The use of an electronic medical record based automatic calculation tool to quantify risk of unplanned readmission to the intensive care unit: A validation study

Subhash Chandra, Dipti Agarwal, Andrew Hanson, Joseph C. Farmer, Brian W. Pickering, Ognjen Gajic, Vitaly Herasevich

Research output: Contribution to journalArticle

19 Scopus citations


Objective: The aim of this study was to refine and validate an automatic risk of unplanned readmission (Stability and Workload Index for Transfer, or SWIFT) calculator in a prospective cohort of consecutive medical intensive care unit (ICU) patients in a teaching hospital with comprehensive electronic medical records (EMRs). Design: A 2-phase (derivation and validation) prospective cohort study was conducted. Settings: The study was conducted in an academic medical ICU. Subjects: A consecutive cohort of adult (age >18 years) patients with research authorization were analyzed. Intervention: The EMR-based automatic SWIFT calculator was used for this study. Measurement: Agreement between the manual ("gold standard") and automatic SWIFT calculation tool was obtained. Main results: During the derivation phase, we enrolled 191 consecutive medical ICU patients. Scores of SWIFT for these patients calculated manually by the 2 reviewers had strong positive correlation (r = 0.97), and the mean (SD) difference was 0.43 (3.5). The first iteration of the automatic SWIFT calculator in the derivation cohort demonstrated excellent agreement with manual calculation, partial pressure of carbon dioxide in arterial blood (κ = 0.95), partial pressure of oxygen in arterial blood/fraction of inspired oxygen ratio (κ = 0.69), length of ICU stay (κ = 0.91), and Glasgow comma scale (κ = 0.90) and no agreement for source of ICU admission (κ = -0.15). After adjustment in rules, the κ value for hospital admission source improved to 1.0. Automatic calculation demonstrated strong correlation with manual (r = 0.92), and mean (SD) difference was -2.3 (5.9). During validation phase, 100 subjects were enrolled at 5 days. The automatic tool retained excellent correlation with gold-standard calculation for SWIFT (r = 0.92), and the mean (SD) difference was -2.2 (5.5). Conclusion: The EMR-based automatic tool accurately calculates SWIFT score and can facilitate ICU discharge decisions without the need for manual data collection.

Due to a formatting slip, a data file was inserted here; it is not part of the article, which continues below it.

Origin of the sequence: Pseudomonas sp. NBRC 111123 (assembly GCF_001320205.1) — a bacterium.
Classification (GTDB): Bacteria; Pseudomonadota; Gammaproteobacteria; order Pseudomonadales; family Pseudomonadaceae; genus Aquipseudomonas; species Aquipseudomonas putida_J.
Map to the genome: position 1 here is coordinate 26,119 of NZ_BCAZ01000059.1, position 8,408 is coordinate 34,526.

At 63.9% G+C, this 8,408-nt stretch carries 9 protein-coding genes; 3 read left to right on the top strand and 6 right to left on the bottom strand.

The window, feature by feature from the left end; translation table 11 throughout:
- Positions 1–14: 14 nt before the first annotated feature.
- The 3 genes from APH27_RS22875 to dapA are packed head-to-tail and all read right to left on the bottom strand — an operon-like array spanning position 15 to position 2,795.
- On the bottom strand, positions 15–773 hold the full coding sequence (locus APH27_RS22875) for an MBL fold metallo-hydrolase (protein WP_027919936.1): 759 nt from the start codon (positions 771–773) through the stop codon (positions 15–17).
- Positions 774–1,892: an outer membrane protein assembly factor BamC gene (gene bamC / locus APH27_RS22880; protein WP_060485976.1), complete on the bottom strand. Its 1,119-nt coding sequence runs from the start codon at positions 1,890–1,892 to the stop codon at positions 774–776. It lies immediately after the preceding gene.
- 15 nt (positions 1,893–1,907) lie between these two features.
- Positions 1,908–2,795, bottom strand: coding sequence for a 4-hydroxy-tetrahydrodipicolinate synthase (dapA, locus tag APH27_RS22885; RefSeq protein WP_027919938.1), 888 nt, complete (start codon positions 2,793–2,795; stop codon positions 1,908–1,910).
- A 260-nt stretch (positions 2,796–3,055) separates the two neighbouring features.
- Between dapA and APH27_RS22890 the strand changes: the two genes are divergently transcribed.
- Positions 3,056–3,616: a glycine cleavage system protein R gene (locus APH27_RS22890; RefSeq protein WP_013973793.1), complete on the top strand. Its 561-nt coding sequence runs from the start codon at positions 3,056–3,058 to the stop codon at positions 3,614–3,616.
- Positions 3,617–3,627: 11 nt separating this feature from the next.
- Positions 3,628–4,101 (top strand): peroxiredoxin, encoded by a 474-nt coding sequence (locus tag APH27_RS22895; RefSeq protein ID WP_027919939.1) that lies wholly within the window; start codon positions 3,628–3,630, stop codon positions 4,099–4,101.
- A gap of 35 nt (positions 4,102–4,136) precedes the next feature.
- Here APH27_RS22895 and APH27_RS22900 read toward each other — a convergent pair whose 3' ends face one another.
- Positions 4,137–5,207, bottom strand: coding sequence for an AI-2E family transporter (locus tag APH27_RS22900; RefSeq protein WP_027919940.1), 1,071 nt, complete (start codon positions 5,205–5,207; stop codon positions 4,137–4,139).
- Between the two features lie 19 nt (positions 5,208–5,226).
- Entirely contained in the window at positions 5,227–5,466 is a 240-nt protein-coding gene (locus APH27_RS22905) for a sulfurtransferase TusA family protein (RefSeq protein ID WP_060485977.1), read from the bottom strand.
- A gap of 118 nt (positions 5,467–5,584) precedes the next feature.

Original languageEnglish (US)
Pages (from-to)634.e9-634.e15
JournalJournal of Critical Care
Issue number6
StatePublished - Dec 2011
Externally publishedYes


All Science Journal Classification (ASJC) codes

  • Critical Care and Intensive Care Medicine

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